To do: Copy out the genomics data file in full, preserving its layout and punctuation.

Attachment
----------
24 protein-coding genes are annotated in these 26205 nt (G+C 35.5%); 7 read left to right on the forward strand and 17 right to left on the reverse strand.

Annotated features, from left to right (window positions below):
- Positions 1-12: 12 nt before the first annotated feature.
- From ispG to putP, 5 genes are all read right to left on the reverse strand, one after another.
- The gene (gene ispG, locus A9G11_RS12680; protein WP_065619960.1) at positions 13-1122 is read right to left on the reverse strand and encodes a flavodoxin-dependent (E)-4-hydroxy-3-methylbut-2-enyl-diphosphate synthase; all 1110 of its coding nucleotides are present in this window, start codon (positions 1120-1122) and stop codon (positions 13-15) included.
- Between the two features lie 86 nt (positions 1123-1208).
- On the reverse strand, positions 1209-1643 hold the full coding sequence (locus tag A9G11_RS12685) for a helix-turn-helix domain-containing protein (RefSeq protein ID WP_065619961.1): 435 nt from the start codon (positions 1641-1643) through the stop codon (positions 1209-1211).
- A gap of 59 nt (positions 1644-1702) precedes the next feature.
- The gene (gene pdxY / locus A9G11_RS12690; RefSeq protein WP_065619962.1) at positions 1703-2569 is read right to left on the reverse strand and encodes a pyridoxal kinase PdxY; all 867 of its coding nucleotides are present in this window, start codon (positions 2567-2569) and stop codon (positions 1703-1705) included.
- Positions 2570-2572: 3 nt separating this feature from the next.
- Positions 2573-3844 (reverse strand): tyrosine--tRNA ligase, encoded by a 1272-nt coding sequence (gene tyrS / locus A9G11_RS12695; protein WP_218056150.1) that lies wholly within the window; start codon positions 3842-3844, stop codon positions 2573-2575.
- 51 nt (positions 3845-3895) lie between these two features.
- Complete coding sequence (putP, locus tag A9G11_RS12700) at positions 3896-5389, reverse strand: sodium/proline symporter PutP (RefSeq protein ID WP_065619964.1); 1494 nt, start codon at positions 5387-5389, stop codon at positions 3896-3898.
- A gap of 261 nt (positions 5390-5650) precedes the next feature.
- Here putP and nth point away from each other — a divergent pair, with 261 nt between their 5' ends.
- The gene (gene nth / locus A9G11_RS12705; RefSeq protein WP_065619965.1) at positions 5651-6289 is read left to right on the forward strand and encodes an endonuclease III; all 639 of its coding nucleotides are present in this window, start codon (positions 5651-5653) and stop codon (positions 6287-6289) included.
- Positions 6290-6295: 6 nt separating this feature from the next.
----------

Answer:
24 protein-coding genes are annotated in these 26205 nt (G+C 35.5%); 7 read left to right on the forward strand and 17 right to left on the reverse strand.

Annotated features, from left to right (window positions below):
- Positions 1-12: 12 nt before the first annotated feature.
- From ispG to putP, 5 genes are all read right to left on the reverse strand, one after another.
- The gene (gene ispG, locus A9G11_RS12680; protein WP_065619960.1) at positions 13-1122 is read right to left on the reverse strand and encodes a flavodoxin-dependent (E)-4-hydroxy-3-methylbut-2-enyl-diphosphate synthase; all 1110 of its coding nucleotides are present in this window, start codon (positions 1120-1122) and stop codon (positions 13-15) included.
- Between the two features lie 86 nt (positions 1123-1208).
- On the reverse strand, positions 1209-1643 hold the full coding sequence (locus tag A9G11_RS12685) for a helix-turn-helix domain-containing protein (RefSeq protein ID WP_065619961.1): 435 nt from the start codon (positions 1641-1643) through the stop codon (positions 1209-1211).
- A gap of 59 nt (positions 1644-1702) precedes the next feature.
- The gene (gene pdxY / locus A9G11_RS12690; RefSeq protein WP_065619962.1) at positions 1703-2569 is read right to left on the reverse strand and encodes a pyridoxal kinase PdxY; all 867 of its coding nucleotides are present in this window, start codon (positions 2567-2569) and stop codon (positions 1703-1705) included.
- Positions 2570-2572: 3 nt separating this feature from the next.
- Positions 2573-3844 (reverse strand): tyrosine--tRNA ligase, encoded by a 1272-nt coding sequence (gene tyrS / locus A9G11_RS12695; protein WP_218056150.1) that lies wholly within the window; start codon positions 3842-3844, stop codon positions 2573-2575.
- 51 nt (positions 3845-3895) lie between these two features.
- Complete coding sequence (putP, locus tag A9G11_RS12700) at positions 3896-5389, reverse strand: sodium/proline symporter PutP (RefSeq protein ID WP_065619964.1); 1494 nt, start codon at positions 5387-5389, stop codon at positions 3896-3898.
- A gap of 261 nt (positions 5390-5650) precedes the next feature.
- Here putP and nth point away from each other — a divergent pair, with 261 nt between their 5' ends.
- The gene (gene nth / locus A9G11_RS12705; RefSeq protein WP_065619965.1) at positions 5651-6289 is read left to right on the forward strand and encodes an endonuclease III; all 639 of its coding nucleotides are present in this window, start codon (positions 5651-5653) and stop codon (positions 6287-6289) included.
- Positions 6290-6295: 6 nt separating this feature from the next.